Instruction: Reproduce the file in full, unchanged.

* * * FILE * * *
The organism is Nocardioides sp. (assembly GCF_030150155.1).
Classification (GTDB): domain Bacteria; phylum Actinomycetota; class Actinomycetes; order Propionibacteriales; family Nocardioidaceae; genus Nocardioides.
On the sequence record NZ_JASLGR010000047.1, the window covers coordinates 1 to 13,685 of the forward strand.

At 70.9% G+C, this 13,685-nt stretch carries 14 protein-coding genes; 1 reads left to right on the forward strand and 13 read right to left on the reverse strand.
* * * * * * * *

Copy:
The organism is Nocardioides sp. (assembly GCF_030150155.1).
Classification (GTDB): domain Bacteria; phylum Actinomycetota; class Actinomycetes; order Propionibacteriales; family Nocardioidaceae; genus Nocardioides.
On the sequence record NZ_JASLGR010000047.1, the window covers coordinates 1 to 13,685 of the forward strand.

At 70.9% G+C, this 13,685-nt stretch carries 14 protein-coding genes; 1 reads left to right on the forward strand and 13 read right to left on the reverse strand.